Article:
This week marked the annual Scripps National Spelling Bee. As the event unfolded, many of us held our breath as we watched children compete to spell words most of us had never heard before that moment. But here’s something most viewers did not know: Many of those contestants were on that stage because their parents were able to buy them another chance to compete.
Before 2018, a child needed to win a regional championship to receive a spot at the national finals. But as the Wall Street Journal reported, last year, Scripps changed the rules: Competitors who didn’t qualify through the traditional method, including eventual champion Karthik Nemmani, could purchase a spot for $750.
This year, the going rate jumped to $1,500 and more than half of the 562 spellers — or, to be accurate, their families — in the competition paid it.
There is no society in existence anywhere, ever, where money did not confer some privilege. But in the United States, we are forever finding new privileges made available for purchase.
The result is that we offer multiple breaks to those who can afford it, while holding those who can’t to a tough, often punitive standard.
It starts almost at the beginning. Our method of funding schools based on local taxes results in a huge disparity of resources between the wealthiest and poorest school districts. Attempts to even out the playing field continue to lag — in New York City, kindergartners who come from the whitest and wealthiest corners of the city are still significantly more likely to test into the city’s gifted and talented programs.
One possible reason? A growing test prep industry, for those who have the discretionary income to pay up to $400 an hour for the assist.
Admission to elite colleges is determined by grades, standardized test scores and, increasingly, résumés for 18-year-old children that would put many an adult to shame, all fueled by an admissions industrial complex of tutors, placement coaches and parents — usually mothers — who can afford to put their own professional lives on hold to best set their children up for the future.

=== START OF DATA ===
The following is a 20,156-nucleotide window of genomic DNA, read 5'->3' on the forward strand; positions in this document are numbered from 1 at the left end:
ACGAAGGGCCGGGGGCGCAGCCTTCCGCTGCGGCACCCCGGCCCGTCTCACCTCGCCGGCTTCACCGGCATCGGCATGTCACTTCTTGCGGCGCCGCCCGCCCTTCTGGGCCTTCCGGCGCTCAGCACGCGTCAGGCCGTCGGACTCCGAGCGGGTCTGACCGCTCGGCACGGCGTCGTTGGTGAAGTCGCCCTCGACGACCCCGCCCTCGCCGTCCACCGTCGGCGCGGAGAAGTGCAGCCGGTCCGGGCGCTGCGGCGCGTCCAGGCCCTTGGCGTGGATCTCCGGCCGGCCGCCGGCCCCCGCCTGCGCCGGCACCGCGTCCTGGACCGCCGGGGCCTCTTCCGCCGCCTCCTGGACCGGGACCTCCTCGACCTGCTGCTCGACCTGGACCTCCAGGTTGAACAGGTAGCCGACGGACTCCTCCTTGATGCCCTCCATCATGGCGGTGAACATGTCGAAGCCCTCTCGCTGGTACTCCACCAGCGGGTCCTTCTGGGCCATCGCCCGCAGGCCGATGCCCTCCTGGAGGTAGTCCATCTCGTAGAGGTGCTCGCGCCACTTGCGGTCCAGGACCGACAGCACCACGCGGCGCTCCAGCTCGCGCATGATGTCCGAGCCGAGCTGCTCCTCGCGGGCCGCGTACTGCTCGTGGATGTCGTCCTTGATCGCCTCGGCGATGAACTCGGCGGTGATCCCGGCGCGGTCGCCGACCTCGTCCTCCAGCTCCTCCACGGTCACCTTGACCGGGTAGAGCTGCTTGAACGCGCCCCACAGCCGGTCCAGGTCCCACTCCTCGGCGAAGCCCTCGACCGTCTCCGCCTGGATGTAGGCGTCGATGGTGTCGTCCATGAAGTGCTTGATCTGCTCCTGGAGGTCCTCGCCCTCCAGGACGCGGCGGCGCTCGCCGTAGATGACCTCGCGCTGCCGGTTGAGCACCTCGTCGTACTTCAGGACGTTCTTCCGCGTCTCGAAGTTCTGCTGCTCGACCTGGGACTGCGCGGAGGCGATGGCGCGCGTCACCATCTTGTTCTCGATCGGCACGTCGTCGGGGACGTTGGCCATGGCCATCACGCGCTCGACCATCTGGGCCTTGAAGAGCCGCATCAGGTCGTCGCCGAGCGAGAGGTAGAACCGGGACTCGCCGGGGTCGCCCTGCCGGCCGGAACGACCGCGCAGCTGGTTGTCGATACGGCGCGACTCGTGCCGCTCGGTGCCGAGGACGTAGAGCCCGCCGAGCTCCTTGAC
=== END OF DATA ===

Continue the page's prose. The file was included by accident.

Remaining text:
Then there is the 0.01% — the ones who can afford what can best be described as the legalized bribery of a multimillion-dollar donation to an institution of higher learning, in return for a special consideration for their child. (This is where I get to remind you that shortly before Harvard University admitted Jared Kushner to its Class of 2003, it received a $2.5 million pledge from his father.)
In turn, getting a decent foothold in the workplace is increasingly dependent on the ability to take low-paying or unpaid internships, which shuts out students who actually need to work for decent pay during the summer.
And if a student can’t get a prestigious enough summer gig on his or her own, parents with money to spare can sign up for services such as Dream Careers, which offers “guaranteed internships,” along with housing in such desirable cities as New York, San Francisco and London. This summer’s two-month programs start at the low, low price of $8,000.
At the same time, other students are hobbled by student debt, which pushes them into forgoing one desired career for another, or leaves them scrambling to catch up to financially more fortunate peers in matters ranging from homeownership to retirement savings.
And then, of course, there is the criminal justice system.
Many of its features, such as cash bail and heavy fines for traffic violations, hit poor Americans harder than they do the wealthy. (The victims, not surprisingly, are disproportionately minorities.) As the Los Angeles Times editorial board wrote in 2017, “the typical U.S. jail is about 60% filled not with convicted criminals but with people awaiting trial, stuck behind bars not because of their guilt or innocence or their risk to flee, but because of their poverty.”
We’ve come to take these disparities and different outcomes for granted so much that what should be a societal embarrassment goes barely remarked upon. It takes a scandal — like, say, the wealthy parents alleged to have bribed their children’s way into college — for people to become outraged over the unfairness, though not enough, mind you, to actually do something about it.
As for the spelling bee, I do need to point out that not just any random wealthy parent can buy their child’s way into the prestigious competition. The child needs to be a serious competitor. As the parent organization points out, the program is meant to address geographic disparities. Thanks to the way lower-level qualifying competitions are organized, students in Ohio get 18 spots at the finals, while Georgia gets only one. That’s hardly fair.
But suggesting that parents pull out their wallets and pay up isn’t exactly an equitable way to solve this sort of problem, either.
All that does is create yet another unfairness. It allows the parents with means the opportunity to buy their child’s way out of a dilemma, while leaving others who are less well-off out of luck.
Surely, the Scripps National Spelling Bee — and the rest of us — can do better than that.
Helaine Olen is a contributor to The Washington Post.